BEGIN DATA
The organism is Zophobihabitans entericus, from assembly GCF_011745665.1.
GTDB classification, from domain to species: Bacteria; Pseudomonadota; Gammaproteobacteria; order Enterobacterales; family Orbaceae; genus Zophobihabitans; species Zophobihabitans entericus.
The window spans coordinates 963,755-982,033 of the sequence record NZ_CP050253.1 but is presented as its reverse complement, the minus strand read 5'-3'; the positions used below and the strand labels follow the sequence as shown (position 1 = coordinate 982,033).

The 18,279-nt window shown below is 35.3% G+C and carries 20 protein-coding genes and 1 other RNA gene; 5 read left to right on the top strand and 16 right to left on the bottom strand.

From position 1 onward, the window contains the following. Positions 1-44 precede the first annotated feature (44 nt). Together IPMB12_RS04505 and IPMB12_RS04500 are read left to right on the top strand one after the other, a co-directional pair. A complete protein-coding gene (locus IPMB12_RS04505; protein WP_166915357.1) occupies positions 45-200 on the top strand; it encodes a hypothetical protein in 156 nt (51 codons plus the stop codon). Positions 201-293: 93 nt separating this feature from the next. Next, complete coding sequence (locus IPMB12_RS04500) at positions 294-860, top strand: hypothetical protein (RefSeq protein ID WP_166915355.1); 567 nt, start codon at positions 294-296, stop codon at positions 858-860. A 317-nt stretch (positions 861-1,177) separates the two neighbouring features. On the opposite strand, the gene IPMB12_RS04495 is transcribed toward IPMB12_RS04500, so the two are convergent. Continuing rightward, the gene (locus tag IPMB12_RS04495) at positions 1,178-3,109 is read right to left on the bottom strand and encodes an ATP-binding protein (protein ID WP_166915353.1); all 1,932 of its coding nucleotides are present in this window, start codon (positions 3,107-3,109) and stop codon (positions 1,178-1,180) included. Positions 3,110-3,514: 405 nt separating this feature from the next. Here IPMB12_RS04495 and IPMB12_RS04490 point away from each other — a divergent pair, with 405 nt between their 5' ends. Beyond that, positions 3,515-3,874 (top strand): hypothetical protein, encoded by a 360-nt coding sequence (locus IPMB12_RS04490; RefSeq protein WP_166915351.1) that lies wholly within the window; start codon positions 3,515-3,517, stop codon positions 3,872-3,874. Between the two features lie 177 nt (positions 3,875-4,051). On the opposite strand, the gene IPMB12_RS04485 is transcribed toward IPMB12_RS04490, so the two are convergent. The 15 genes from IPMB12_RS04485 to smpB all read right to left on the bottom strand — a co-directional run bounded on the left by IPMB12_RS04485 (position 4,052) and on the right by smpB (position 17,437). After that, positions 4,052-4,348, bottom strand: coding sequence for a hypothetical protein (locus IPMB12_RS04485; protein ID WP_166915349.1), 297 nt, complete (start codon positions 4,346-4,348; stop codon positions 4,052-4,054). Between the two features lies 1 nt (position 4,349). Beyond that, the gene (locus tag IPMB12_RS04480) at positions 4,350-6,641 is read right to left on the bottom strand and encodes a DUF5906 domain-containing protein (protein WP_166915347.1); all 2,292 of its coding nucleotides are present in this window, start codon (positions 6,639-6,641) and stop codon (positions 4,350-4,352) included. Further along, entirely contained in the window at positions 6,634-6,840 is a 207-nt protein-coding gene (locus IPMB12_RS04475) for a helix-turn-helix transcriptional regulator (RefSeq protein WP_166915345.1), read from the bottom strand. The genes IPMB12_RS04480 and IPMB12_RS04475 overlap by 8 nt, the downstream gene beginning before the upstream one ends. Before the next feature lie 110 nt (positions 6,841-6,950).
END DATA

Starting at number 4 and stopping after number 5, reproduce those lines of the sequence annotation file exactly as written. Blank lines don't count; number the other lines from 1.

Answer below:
The 18,279-nt window shown below is 35.3% G+C and carries 20 protein-coding genes and 1 other RNA gene; 5 read left to right on the top strand and 16 right to left on the bottom strand.

From position 1 onward, the window contains the following. Positions 1-44 precede the first annotated feature (44 nt). Together IPMB12_RS04505 and IPMB12_RS04500 are read left to right on the top strand one after the other, a co-directional pair. A complete protein-coding gene (locus IPMB12_RS04505; protein WP_166915357.1) occupies positions 45-200 on the top strand; it encodes a hypothetical protein in 156 nt (51 codons plus the stop codon). Positions 201-293: 93 nt separating this feature from the next. Next, complete coding sequence (locus IPMB12_RS04500) at positions 294-860, top strand: hypothetical protein (RefSeq protein ID WP_166915355.1); 567 nt, start codon at positions 294-296, stop codon at positions 858-860. A 317-nt stretch (positions 861-1,177) separates the two neighbouring features. On the opposite strand, the gene IPMB12_RS04495 is transcribed toward IPMB12_RS04500, so the two are convergent. Continuing rightward, the gene (locus tag IPMB12_RS04495) at positions 1,178-3,109 is read right to left on the bottom strand and encodes an ATP-binding protein (protein ID WP_166915353.1); all 1,932 of its coding nucleotides are present in this window, start codon (positions 3,107-3,109) and stop codon (positions 1,178-1,180) included. Positions 3,110-3,514: 405 nt separating this feature from the next. Here IPMB12_RS04495 and IPMB12_RS04490 point away from each other — a divergent pair, with 405 nt between their 5' ends. Beyond that, positions 3,515-3,874 (top strand): hypothetical protein, encoded by a 360-nt coding sequence (locus IPMB12_RS04490; RefSeq protein WP_166915351.1) that lies wholly within the window; start codon positions 3,515-3,517, stop codon positions 3,872-3,874. Between the two features lie 177 nt (positions 3,875-4,051). On the opposite strand, the gene IPMB12_RS04485 is transcribed toward IPMB12_RS04490, so the two are convergent. The 15 genes from IPMB12_RS04485 to smpB all read right to left on the bottom strand — a co-directional run bounded on the left by IPMB12_RS04485 (position 4,052) and on the right by smpB (position 17,437). After that, positions 4,052-4,348, bottom strand: coding sequence for a hypothetical protein (locus IPMB12_RS04485; protein ID WP_166915349.1), 297 nt, complete (start codon positions 4,346-4,348; stop codon positions 4,052-4,054). Between the two features lies 1 nt (position 4,349). Beyond that, the gene (locus tag IPMB12_RS04480) at positions 4,350-6,641 is read right to left on the bottom strand and encodes a DUF5906 domain-containing protein (protein WP_166915347.1); all 2,292 of its coding nucleotides are present in this window, start codon (positions 6,639-6,641) and stop codon (positions 4,350-4,352) included. Further along, entirely contained in the window at positions 6,634-6,840 is a 207-nt protein-coding gene (locus IPMB12_RS04475) for a helix-turn-helix transcriptional regulator (RefSeq protein WP_166915345.1), read from the bottom strand. The genes IPMB12_RS04480 and IPMB12_RS04475 overlap by 8 nt, the downstream gene beginning before the upstream one ends. Before the next feature lie 110 nt (positions 6,841-6,950).